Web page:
The essence of gardening is to manipulate the environment in which plants grow to create beautiful and productive spaces, but really it is the plants themselves that do the heavy lifting.
We gardeners are merely facilitators for, and spectators of, the magnificence of plants’ ability to convert the energy of sunlight into stored energy via the unstoppable process of photosynthesis.
Think of all the ‘biomass’ that our garden plants produce throughout the year; all those leaves, flowers, fruit, branches, trunks, roots etc. that gardeners feel compelled to ‘clean-up’ so that our gardens don't end up in chaos.
This is the plant world flexing its muscle and with some clever thinking and selection of plants that are the most efficient photosynthetic machines, we can harness this muscle for the benefit of our gardens and the planet.
A bit of plant science
When we start to look at plant growth from this point of view, our attention is drawn to plants that are more efficient at converting the sun’s energy into biomass. It turns out that there is a group of plants, known as ‘C4’ plants, which utilise a modified pathway for photosynthesis in their leaves that makes them significantly more efficient than other plants.
In short, most plants use a photosynthetic pathway, known as the C3 pathway, that requires their stomata (leaf ‘pores’) to be wide open for oxygen to be absorbed and for photosynthesis to occur, but this means that the energy conversion can only take place with significant water loss and only at time when the stomata are open (usually during the day).
The C3 pathway evolved at a time when plants were less common and the atmosphere had low levels of oxygen present – as plants became more prevalent on earth the levels of oxygen in the atmosphere increased.
In an odd twist of fate for plants, the C3 photosynthetic reaction is suppressed as oxygen levels increase, therefore some plants evolved a new pathway that separated the opening and closing of stomata from the location of the photosynthetic reaction in the leaf so that the process could proceed continually and without the large losses of water. This process is known as the C4 photosynthetic pathway.
Fuel from plants
Many of these C4 plants are tropical and sub-tropical grasses such as sugarcane, sorghum, maize (corn), phragmites and papyrus. It is from plants like these that biofuels such as the ‘Unleaded E10’ that we see at our petrol stations are derived. In Australia much of our E10 fuel is derived from sorghum crops processed in Queensland at the Dalby Biofuel Refinery.
Biofuel sources are sure to form part of our future energy solutions as we move away from fossil fuels toward renewables but ‘growing’ energy is going to have to be weighed up against growing food on our scarce arable land. Hence the search is on for plants that can produce the most biomass from the least inputs of water and nutrients.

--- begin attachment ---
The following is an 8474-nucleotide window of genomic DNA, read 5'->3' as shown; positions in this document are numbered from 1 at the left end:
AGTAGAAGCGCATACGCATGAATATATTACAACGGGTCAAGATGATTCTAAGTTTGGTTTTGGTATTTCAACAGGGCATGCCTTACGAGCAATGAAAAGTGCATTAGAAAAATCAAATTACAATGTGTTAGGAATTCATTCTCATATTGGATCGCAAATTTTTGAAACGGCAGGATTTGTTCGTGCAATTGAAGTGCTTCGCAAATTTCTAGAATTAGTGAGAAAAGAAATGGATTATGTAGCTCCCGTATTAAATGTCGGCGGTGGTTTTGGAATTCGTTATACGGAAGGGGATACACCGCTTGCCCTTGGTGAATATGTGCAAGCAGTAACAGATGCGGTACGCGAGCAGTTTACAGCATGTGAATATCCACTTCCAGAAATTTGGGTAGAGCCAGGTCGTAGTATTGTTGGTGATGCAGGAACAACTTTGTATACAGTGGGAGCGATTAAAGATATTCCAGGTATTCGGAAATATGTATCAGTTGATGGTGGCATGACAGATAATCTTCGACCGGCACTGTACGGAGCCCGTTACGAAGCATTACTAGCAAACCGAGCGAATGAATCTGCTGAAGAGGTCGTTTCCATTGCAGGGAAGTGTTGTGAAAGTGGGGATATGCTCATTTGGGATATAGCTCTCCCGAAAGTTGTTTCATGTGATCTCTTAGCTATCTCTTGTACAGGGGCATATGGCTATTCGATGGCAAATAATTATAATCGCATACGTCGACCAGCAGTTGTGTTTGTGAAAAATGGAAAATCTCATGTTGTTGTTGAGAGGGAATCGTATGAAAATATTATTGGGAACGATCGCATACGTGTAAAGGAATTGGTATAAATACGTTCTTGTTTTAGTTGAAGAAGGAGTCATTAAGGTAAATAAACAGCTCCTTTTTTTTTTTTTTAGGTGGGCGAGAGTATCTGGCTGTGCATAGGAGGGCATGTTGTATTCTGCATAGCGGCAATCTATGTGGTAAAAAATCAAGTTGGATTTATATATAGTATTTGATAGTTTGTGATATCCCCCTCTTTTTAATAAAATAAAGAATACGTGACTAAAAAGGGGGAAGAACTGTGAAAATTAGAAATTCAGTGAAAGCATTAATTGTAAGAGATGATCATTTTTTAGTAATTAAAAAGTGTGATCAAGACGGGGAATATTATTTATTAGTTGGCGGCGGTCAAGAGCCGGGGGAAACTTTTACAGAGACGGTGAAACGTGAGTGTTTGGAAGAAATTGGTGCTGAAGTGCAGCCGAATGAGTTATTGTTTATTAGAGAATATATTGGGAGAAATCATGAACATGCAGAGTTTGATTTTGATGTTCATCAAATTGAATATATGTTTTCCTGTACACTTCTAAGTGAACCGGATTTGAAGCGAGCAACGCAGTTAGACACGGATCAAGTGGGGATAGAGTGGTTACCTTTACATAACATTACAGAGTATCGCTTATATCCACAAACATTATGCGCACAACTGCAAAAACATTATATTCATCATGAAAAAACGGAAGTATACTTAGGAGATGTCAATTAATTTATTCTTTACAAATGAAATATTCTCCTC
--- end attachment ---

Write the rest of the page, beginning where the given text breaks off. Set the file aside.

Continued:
One such C4 plant that is showing promising signs is the perennial grass Giant Miscanthus (Miscanthus x giganteus) a sterile hybrid between M. sinensis and M. sacchariflorus. In trials conducted in the US, Giant Miscanthus outperformed other C4 plants significantly, with yields showing great potential to topple corn as the major source of ethanol fuels. Corn is an annual that must be planted afresh every year, with considerable costs to do so, whereas Giant Miscanthus has the significant advantage that it is a perennial that requires no replanting and increases yield year on year.
Biomass in the backyard
But we gardeners don’t have to wait for the oil barons to wake up the potential of this wonder-plant. We've been growing Miscanthus species and hybrids in our gardens for years for their beautiful vertical foliage and feathery autumn flowers.
Cultivars such as M. sinensis, Silver Feather, Sarabande and Gracillimus are invaluable garden plants that have graced our catalogues over the years as ornamentals. Julian Blackhirst has been experimenting with a couple of species at The Garden of St Erth, using the leaves and stalks for mulch and for compost material.
One of these is Miscanthus transmorrisonensis which makes a wonderful impervious mulch mat when the leaves are weaved together in the winter and laid on the ground. But the star performer for gardeners is the same plant that the scientists are looking at, Miscanthus x giganteus, as it produces such a vast amount of bulk biomass material.
If you don’t have time to wait for trees to lock up carbon in your garden, then Giant Miscanthus is a great shortcut, producing masses of fixed carbon out of the air and available to you to generate piles of soil-conditioning compost, all grown in your own garden.
Giant Miscanthus grows quickly into a tall screen that will block out your neighbours in no time. In the winter the leaves and stems turn brown and die off, which is when you can harvest them for compost and mulch by cutting them off at ground level, from where they will grow back rapidly in the spring.
Being a sterile hybrid, it will not spread from where you plant it so it makes an ideal soft wind-break around your vegetable garden. For those of you with very deep flower borders, put one of these monsters up the back for a dramatic impact.
If you are particularly utilitarian in your approach, you can plant Giant Miscanthus around you compost area along with essential compost ingredients like Comfrey, Tansy, Lucerne and Valerian, so all you have to do to make a compost batch is chop down the nearby foliage.